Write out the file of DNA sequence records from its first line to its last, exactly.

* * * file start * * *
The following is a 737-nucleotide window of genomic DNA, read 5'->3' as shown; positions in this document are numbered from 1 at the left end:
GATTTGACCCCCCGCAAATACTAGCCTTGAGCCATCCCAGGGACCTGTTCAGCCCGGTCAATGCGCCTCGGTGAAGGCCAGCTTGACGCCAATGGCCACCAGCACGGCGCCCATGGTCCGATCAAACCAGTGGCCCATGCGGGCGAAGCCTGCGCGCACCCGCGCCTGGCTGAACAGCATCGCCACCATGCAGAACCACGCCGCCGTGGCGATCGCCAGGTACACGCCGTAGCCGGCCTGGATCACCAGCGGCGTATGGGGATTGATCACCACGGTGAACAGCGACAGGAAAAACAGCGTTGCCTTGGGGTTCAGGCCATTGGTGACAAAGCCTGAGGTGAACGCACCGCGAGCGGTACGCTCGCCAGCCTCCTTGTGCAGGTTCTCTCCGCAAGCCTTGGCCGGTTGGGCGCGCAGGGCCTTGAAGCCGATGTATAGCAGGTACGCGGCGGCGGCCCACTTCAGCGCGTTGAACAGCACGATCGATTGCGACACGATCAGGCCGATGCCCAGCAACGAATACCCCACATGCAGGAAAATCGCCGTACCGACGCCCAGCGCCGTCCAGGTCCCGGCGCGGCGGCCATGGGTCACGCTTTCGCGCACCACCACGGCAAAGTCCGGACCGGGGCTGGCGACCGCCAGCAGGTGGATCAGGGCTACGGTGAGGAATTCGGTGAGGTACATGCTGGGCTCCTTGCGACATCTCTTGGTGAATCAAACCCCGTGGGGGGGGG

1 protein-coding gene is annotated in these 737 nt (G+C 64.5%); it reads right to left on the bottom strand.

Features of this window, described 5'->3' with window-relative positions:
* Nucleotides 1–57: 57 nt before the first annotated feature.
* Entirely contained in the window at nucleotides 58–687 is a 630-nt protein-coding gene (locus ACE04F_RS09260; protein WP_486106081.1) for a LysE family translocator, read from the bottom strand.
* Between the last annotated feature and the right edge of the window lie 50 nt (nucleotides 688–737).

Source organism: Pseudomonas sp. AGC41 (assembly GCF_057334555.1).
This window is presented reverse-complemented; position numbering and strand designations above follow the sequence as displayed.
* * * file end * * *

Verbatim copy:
The following is a 737-nucleotide window of genomic DNA, read 5'->3' as shown; positions in this document are numbered from 1 at the left end:
GATTTGACCCCCCGCAAATACTAGCCTTGAGCCATCCCAGGGACCTGTTCAGCCCGGTCAATGCGCCTCGGTGAAGGCCAGCTTGACGCCAATGGCCACCAGCACGGCGCCCATGGTCCGATCAAACCAGTGGCCCATGCGGGCGAAGCCTGCGCGCACCCGCGCCTGGCTGAACAGCATCGCCACCATGCAGAACCACGCCGCCGTGGCGATCGCCAGGTACACGCCGTAGCCGGCCTGGATCACCAGCGGCGTATGGGGATTGATCACCACGGTGAACAGCGACAGGAAAAACAGCGTTGCCTTGGGGTTCAGGCCATTGGTGACAAAGCCTGAGGTGAACGCACCGCGAGCGGTACGCTCGCCAGCCTCCTTGTGCAGGTTCTCTCCGCAAGCCTTGGCCGGTTGGGCGCGCAGGGCCTTGAAGCCGATGTATAGCAGGTACGCGGCGGCGGCCCACTTCAGCGCGTTGAACAGCACGATCGATTGCGACACGATCAGGCCGATGCCCAGCAACGAATACCCCACATGCAGGAAAATCGCCGTACCGACGCCCAGCGCCGTCCAGGTCCCGGCGCGGCGGCCATGGGTCACGCTTTCGCGCACCACCACGGCAAAGTCCGGACCGGGGCTGGCGACCGCCAGCAGGTGGATCAGGGCTACGGTGAGGAATTCGGTGAGGTACATGCTGGGCTCCTTGCGACATCTCTTGGTGAATCAAACCCCGTGGGGGGGGG

1 protein-coding gene is annotated in these 737 nt (G+C 64.5%); it reads right to left on the bottom strand.

Features of this window, described 5'->3' with window-relative positions:
* Nucleotides 1–57: 57 nt before the first annotated feature.
* Entirely contained in the window at nucleotides 58–687 is a 630-nt protein-coding gene (locus ACE04F_RS09260; protein WP_486106081.1) for a LysE family translocator, read from the bottom strand.
* Between the last annotated feature and the right edge of the window lie 50 nt (nucleotides 688–737).

Source organism: Pseudomonas sp. AGC41 (assembly GCF_057334555.1).
This window is presented reverse-complemented; position numbering and strand designations above follow the sequence as displayed.